Westmont Magazine Is This Real?
By Jonathan Eshleman ’99
At 9:30 a.m. on Tuesday, Sept. 11, I was taking a private tour of the U.S. Capitol building with two friends. Andrea, our tour guide and good friend, led the three of us through the different corridors and chambers of this magnificent building.
As we sat in the gallery above the floor of the House of Representatives, thoughts of war and suffering were far from our heads. Our conversation revolved around whether or not we could hold up signs that read “John 3:16” while Congress was in session.
Not long after we had settled into our seats, waiting for the representatives to file back into the room after their recess, two men in black suits greeted us. Both had solemn looks and ear pieces with curly wires that disappeared into the back of their coats.
“Ladies and gentleman,” one said, “You may want to consider leaving this building. The Pentagon has just been attacked. There has been no word of official evacuation, but you may want to consider leaving at this time.”
I look at my friends and to Andrea. Is this real? I’m smiling at this moment because I feel like I am part of a game. This is the part where we play like we are going to be bombed and attacked. This only happens in the movies, in video games, not in real life. This is funny and exciting — right?
We talk it over for about three seconds and decide that we don’t feel safe and proceed to head up the steps and back into the hallway.
“What do you mean by ‘attacked?’” I ask the secret serviceman. “Explosions,” was his one-word answer to my mocking question.
Eight seconds later when we had reached the hallway, the situation had clearly escalated. Guards began to motion to us frantically, and we were told to get out fast. As we are rushing down the stairs, Andrea’s boss cuts in front of us, coming out of a doorway in the hall.
“There’s my boss,” yells Andrea. The congressman from Illinois is spilling coffee all over his hand as he is racing down the stairs in front of us. Many more are starting to join our mob. Voices are calling out and guards are continuing to motion frantically to everyone.
I burst through the door at the bottom. My friends and Andrea are close behind. “Everybody out! Run as far from this building as you can! Run! Run!” policemen are yelling. I’m starting to break into a full sprint, but hold back and turn to find Andrea and my two friends. I don’t want to leave them behind.
Nearby a women is on her knees crying out to Jesus. “Oh yeah, pray, that’s what I’m supposed to do. That’s a great idea,” I think to myself. “God help us. Where’s Nick and Jessica? Where’s Andrea?”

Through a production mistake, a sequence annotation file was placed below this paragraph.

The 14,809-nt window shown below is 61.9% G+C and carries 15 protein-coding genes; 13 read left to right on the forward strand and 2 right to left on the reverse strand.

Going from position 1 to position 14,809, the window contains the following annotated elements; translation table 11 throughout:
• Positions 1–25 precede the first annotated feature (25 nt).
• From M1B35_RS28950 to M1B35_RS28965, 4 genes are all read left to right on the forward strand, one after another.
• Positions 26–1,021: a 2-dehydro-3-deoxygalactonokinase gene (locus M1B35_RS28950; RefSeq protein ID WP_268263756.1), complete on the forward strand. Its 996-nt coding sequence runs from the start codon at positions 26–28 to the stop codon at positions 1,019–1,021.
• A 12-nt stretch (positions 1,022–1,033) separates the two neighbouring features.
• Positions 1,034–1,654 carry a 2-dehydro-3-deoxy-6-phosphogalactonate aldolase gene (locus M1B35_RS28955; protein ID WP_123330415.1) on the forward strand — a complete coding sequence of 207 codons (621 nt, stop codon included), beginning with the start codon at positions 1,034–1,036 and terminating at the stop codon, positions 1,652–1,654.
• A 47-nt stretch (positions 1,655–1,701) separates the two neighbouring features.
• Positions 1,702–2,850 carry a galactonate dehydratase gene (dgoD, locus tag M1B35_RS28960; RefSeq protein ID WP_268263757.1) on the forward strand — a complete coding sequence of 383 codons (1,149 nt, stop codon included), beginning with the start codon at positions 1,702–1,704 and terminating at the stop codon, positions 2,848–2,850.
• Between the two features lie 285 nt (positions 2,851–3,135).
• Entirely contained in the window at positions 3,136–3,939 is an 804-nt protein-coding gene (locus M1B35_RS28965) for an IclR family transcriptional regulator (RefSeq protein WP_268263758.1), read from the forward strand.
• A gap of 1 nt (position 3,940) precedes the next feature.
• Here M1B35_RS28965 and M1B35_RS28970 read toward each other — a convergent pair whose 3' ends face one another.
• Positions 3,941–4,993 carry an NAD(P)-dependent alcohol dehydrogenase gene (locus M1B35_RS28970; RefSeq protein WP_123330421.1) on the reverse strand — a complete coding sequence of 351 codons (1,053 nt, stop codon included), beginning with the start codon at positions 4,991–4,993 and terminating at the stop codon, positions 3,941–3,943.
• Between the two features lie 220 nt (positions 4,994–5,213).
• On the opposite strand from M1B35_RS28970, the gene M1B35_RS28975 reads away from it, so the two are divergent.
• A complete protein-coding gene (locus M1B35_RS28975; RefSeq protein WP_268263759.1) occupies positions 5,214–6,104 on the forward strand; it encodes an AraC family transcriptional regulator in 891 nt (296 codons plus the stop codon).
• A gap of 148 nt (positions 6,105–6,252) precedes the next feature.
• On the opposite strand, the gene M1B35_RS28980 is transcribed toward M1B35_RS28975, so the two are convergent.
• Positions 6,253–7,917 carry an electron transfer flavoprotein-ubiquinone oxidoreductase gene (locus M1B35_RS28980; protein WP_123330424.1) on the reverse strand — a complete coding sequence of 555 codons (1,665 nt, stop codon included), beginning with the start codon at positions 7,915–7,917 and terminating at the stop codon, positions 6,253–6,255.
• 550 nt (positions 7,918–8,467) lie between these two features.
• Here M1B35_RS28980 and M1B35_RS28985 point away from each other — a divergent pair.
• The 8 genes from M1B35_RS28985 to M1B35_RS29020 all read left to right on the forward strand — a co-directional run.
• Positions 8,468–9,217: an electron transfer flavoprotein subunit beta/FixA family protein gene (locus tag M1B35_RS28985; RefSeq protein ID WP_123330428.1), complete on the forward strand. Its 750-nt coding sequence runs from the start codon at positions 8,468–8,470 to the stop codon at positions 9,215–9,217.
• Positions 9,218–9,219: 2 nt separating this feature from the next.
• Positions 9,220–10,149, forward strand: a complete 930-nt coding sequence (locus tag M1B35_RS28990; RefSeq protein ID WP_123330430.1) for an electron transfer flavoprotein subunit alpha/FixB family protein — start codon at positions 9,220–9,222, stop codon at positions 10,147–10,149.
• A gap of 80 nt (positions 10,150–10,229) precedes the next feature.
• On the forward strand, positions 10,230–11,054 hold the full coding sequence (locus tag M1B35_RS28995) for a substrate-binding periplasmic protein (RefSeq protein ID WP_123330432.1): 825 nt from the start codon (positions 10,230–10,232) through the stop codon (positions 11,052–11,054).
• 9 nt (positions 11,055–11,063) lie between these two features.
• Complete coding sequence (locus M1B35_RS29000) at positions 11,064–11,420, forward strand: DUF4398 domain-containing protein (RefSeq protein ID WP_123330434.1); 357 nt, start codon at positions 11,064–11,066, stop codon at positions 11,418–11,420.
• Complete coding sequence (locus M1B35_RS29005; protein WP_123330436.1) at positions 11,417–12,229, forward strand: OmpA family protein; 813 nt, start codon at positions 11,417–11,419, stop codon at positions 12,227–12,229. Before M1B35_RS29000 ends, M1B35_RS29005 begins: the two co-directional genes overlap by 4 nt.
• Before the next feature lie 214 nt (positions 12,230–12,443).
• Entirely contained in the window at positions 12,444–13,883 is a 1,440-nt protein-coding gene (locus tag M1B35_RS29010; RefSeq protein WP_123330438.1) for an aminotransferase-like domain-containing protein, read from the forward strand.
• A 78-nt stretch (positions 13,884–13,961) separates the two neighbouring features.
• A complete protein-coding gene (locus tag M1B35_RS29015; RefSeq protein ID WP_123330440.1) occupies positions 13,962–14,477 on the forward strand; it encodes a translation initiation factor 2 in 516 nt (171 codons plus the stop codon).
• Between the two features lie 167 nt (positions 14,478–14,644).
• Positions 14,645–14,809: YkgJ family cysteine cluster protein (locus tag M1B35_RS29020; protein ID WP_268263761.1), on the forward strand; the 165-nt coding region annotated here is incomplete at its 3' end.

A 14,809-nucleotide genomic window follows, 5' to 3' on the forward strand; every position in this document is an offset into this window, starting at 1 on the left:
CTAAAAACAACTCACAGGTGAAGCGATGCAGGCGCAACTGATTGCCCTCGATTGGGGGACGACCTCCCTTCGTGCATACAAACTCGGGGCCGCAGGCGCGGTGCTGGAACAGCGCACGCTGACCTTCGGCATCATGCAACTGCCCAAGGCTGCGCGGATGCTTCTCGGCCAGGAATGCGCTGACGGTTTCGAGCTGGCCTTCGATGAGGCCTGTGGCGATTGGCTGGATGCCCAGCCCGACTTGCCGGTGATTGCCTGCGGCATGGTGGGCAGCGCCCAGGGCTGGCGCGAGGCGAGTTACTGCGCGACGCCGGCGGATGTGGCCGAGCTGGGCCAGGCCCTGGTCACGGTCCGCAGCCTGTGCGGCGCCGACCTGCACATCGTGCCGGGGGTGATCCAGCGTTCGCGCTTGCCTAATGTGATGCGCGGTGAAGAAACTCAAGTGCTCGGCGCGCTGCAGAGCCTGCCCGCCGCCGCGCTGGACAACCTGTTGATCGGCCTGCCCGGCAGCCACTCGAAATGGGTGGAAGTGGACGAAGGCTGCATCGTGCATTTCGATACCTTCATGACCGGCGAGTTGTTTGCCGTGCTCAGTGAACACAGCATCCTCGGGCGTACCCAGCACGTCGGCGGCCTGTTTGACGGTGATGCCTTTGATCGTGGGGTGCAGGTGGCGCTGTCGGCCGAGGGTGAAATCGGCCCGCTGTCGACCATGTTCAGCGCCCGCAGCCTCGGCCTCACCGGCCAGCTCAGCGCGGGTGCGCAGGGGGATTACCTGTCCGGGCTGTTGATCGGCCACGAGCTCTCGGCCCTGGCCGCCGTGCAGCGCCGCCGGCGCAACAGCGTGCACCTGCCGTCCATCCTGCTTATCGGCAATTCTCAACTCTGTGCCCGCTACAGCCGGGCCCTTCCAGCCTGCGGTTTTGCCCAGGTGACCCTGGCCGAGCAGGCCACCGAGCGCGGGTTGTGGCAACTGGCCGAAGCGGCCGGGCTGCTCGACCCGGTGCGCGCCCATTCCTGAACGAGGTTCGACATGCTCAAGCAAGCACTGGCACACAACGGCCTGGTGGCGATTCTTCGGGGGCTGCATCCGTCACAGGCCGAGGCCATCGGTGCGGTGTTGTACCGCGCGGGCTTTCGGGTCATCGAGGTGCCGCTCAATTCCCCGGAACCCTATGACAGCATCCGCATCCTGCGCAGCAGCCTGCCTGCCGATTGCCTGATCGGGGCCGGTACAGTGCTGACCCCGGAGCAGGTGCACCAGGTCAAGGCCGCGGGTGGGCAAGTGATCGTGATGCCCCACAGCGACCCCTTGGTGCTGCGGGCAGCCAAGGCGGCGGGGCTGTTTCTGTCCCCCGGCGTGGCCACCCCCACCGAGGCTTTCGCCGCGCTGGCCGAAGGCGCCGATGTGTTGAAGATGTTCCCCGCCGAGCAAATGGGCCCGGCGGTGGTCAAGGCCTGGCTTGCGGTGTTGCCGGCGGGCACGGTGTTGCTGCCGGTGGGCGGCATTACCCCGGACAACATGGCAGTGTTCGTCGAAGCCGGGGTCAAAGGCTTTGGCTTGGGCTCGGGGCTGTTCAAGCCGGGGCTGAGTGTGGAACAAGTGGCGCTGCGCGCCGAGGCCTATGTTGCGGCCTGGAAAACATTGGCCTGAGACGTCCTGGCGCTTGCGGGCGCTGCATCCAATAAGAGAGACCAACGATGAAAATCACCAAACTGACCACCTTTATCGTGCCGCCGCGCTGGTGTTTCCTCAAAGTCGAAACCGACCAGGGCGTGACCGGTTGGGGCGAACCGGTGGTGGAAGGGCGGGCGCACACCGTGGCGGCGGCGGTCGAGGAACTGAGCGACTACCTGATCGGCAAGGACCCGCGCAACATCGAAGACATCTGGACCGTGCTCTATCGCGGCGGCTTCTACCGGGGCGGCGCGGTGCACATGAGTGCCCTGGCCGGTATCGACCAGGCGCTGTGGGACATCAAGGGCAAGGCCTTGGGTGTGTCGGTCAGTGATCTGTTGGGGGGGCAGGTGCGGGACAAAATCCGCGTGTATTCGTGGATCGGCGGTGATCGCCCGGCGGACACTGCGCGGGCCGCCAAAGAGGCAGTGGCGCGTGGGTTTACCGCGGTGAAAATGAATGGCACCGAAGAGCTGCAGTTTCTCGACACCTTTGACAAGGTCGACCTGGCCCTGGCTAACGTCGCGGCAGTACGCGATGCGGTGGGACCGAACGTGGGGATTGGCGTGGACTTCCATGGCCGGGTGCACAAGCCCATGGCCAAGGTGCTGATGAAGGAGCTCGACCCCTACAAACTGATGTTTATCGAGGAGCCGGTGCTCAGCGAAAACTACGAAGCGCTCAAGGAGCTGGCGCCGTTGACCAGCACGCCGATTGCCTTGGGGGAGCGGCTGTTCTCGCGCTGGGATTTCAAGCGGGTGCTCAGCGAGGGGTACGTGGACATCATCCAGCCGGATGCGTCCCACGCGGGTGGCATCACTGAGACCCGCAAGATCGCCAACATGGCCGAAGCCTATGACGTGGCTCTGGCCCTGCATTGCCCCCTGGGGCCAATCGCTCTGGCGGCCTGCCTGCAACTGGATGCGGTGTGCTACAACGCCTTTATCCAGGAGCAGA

We all catch up to one another and begin to feel safe as we’re now a few blocks from the Capitol. We could see clearly as we exited the building that the Pentagon was on fire. Huge clouds of smoke came billowing from the roof.
It’s surreal enough on a normal day to be down at Potomac Park playing a round of golf and to look up and see the Washington Monument or the Capitol. But it surpasses comprehension when you are running for your life because you think you are in danger of being attacked by planes. You glance over your shoulder as you’re running and see that a building has already been hit.
Can this be real or are they shooting a movie? Keep the cameras rolling, this is great stuff. It doesn’t get any better than this. It’s the real thing. Sadly, if this were a movie, I’m sure there would be more carnage and destruction. One blown-up building is boring, right? We’ve got to see lots of explosions.
Standing on the corner, I reach into my pocket for my cell phone. I dial a number, but the answering machine responds, “You’ve reached the Eshlemans, please . . . ” click. Redial. “Hello?” “Hey mom. You might want to turn on the T.V. We’re under attack.”
My cell phone dies. Redial. System busy. Redial. System busy.
Ten minutes later I am in my car, and we are headed to safety. I’ll try the phone one more time.
“Mom?” “Jon!” my mom cries. “Oh Jon, I’m so worried. I wish you weren’t there.” She breaks into sobbing.
“I’m OK, mom. I’m out of the Capitol, and I’m on my way home.” “Are you sure you’re OK?” “Yes, I’m fine.” For the next few minutes, I continue to talk to my mom and assure her that I am alive and well. Toward the end of the conversation her fears are alleviated and we say our “goodbyes” and “I love yous.”
As I sat in front of my TV and watched the awesome horrifying spectacle, I couldn’t help but think that I was only a mile away from it. What if that plane had chosen the Capitol rather than the Pentagon? Is this real? This box made of plastic, metal and glass is showing me some pictures of things, but is it real? How many of us can smell the smoke and the blood? How many of us know what it’s like to be running for our lives? How many of us have carried injured people, dying people, in our arms?
This is real, my friends. This isn’t a news report, this isn’t a breaking story, this isn’t a movie or entertainment. This is the loss of life. Suffering. Pain. Anguish. Hurt that goes so deep that we wonder how it’s possible to hit rock bottom in what seems like a bottomless pit.